@lightweight "Developing nonfree software is an inherently antisocial act, for it is intentionally choosing to create an unjust power structure, in which a developer knowingly keeps users powerless and dependent by withholding information."
The other option for most businesses would be: not develop software?
When talking about MS, it's fine and a good way to look at things.
But there is so much software that developing is inherently expensive, it is hard to see it not being closed.
@LovesTha also, I'd argue that the pervasiveness existence of extremely high quality #FOSS, as used by just about every proprietary corp today, suggests that the narrative of "high quality software costs a lot" is only true among those who've bought into the proprietary mindset. I think they're wrong.
@lightweight Not all high quality software costs a lot, but not all software is testable without expensive testing. I don't believe Tesla's model for crowd sourcing is either viable for a open community or actually adequate for developing safe self driving cars.
@LovesTha to be fair, I don't think there are any viable models for testing that particular class of software.
@lightweight The data to review, maybe. I'm not sure that the review can be done with enough quality by the crowd.
The crowd could be used as a first pass for videos worth reviewing, but that only improves the speed of rejecting a build, using it a positive evidence of no bugs is not possible.
@LovesTha there are well understood ways to improve that quality (e.g.multiple people reviewing the same content to identify outlying revews, etc.) There are some high profile examples of this, e.g mapping features on Mars and the moon...
@LovesTha just like Wikipedia has higher quality data via iteration than Encyclopedia Britanica ever had, I think smart use of these techniques could change the game... and the viability of proprietary software...
@LovesTha perhaps, but there might be other ways to structure the data to crowdsource. See Google's CAPTCHA system...
@lightweight Yeah, it could possibly be gamified. Having players 'play' through the video and compare when the players would react.
@LovesTha point is that the 'profit motive' for proprietary corporations leads to different behaviour than a public safety or common infrastructure motivation..
@lightweight "I would argue that "informed consent" for software EULAs is a farce, with almost unbounded scope for abuse, but that's not the main point of this post."
I think a growing number of judges agree with you there, things in a EULA aren't that enforceable.
@lightweight A lot of your arguments are very desktop computing focused. The customer relationships I'm more familiar with are all business to business transactions.
Most tellingly the power dynamic you talk about has been reversed for all of them: The software company has been much much smaller than the businesses they have been selling code to. That is pretty important.
Can we start breaking up big companies and see if that leads to a good place?
@lightweight And by breaking up big companies I mean really break them up.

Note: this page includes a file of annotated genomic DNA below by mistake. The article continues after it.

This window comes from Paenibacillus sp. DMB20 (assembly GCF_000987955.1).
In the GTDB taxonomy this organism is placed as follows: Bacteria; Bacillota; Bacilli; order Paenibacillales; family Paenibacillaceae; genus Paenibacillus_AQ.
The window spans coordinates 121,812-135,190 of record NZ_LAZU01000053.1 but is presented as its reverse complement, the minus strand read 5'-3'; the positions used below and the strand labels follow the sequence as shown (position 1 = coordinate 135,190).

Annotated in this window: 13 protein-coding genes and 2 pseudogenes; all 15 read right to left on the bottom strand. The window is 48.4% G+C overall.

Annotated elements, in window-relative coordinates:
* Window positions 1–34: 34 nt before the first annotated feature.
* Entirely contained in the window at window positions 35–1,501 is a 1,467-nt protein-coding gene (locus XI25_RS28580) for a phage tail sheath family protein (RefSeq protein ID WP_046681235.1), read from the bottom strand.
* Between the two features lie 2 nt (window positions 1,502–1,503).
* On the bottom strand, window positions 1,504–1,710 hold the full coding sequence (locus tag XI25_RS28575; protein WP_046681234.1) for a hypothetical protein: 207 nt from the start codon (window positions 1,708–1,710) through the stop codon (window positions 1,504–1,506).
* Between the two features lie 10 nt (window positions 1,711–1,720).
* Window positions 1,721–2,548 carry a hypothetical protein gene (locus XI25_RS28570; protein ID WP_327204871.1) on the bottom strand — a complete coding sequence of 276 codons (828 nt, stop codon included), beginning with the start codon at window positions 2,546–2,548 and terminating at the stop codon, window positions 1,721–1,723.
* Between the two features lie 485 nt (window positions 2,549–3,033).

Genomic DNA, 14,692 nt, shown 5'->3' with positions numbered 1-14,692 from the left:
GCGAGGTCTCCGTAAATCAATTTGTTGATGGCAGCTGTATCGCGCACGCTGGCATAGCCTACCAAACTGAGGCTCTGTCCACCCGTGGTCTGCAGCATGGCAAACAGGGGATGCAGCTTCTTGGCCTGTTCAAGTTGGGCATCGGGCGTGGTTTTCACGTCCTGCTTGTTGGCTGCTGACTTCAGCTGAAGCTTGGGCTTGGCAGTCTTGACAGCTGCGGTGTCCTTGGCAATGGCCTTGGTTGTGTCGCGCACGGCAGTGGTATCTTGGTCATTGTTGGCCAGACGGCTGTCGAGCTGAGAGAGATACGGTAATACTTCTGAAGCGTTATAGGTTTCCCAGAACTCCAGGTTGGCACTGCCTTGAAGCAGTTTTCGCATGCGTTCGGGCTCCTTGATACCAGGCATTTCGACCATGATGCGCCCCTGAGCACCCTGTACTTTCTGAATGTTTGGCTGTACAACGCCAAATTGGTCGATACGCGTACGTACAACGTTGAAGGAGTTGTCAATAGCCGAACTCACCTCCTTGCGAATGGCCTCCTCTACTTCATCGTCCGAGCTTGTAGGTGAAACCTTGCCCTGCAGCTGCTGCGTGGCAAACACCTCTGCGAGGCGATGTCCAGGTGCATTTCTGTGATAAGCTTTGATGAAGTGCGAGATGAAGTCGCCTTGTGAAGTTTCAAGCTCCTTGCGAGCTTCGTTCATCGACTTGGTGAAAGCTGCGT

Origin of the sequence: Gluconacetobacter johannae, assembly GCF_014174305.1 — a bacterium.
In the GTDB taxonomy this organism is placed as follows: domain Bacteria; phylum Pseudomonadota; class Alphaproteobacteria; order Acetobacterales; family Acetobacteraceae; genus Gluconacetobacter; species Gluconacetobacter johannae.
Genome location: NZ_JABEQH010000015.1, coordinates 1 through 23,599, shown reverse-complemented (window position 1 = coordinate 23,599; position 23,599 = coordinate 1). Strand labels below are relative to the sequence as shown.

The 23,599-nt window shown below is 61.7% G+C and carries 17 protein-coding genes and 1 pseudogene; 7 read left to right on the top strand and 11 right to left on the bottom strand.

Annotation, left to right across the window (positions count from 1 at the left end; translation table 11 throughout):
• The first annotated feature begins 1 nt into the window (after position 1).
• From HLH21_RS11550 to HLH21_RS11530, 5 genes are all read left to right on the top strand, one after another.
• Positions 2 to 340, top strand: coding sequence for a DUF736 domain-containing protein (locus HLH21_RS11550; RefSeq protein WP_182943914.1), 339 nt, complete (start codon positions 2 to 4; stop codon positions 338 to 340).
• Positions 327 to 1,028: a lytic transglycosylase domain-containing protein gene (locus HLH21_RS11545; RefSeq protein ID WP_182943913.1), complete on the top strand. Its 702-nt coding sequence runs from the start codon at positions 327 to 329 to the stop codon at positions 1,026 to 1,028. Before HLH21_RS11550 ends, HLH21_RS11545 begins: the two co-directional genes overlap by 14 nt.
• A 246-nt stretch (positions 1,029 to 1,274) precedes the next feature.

MS Office shouldn't be by one company if they have as much market share as they do.
@LovesTha as I see it, there's a *possibility* that a company wouldn't abuse the implicit power imbalance they have over those who use (or even more leverage over those who build software/process dependencies) their proprietary software... but it seems almost inevitable to me that that power imbalance will eventually be exploited to the user's detriment....
@LovesTha it might only be after the original developer/proprietor 'exits'... whoever acquires their business, the temptation to exploit the proprietary advantage would be very difficult to resist.
@lightweight Avoiding monopolies is very important, with a real market place the power imbalance isn't there. We may need laws around data storage formats to allow a (free) markets to really exist.
Because software inherently scales governments need to be proactive and strong in how they prevent monopolies. As long as governments are up front about this the companies shouldn't be surprised.
@LovesTha each piece of proprietary software is an inherent market distortion. It can't be replicated under the rule of law in most jurisdictions (patent, copyright, & trademark), thereby conveying a government-granted (and, thanks to the key role of gov't, taxpayer subsidised) limited monopoly on it. A 'real market' can only occur with open source (or, at the very least open-standards-compliant, as defined: https://openstandards.nz/definition) code, where software from different vendors is interchangable.
@lightweight I think requiring open standard complaint code was what I was saying.
I don't think closed source could be illegal.
@LovesTha no, you're right. Proprietary code shouldn't be illegal. It should merely be shunned by all users of software. :)
@LovesTha I believe that creating strong incentives against making software proprietary undesirable would be better for the world and all of us in it.
@lightweight I think requiring all gov (and defence) purchasing to adhere to strong open standards and squashing all monopolies (by limiting large companies to narrowly defined product scopes and open standards) would probably be enough. It should allow competitive markets to emerge, balancing the power dynamic between seller and buyer.
@LovesTha yes, I agree re the open standards requirement - I wrote this to request it: https://openstandards.nz :) Problem is that proprietary software vendors have broken the gov't's efforts to do the because they effectively have the ability to hold gov'ts hostage and therefore have leverage due to their proprietary monopolies.
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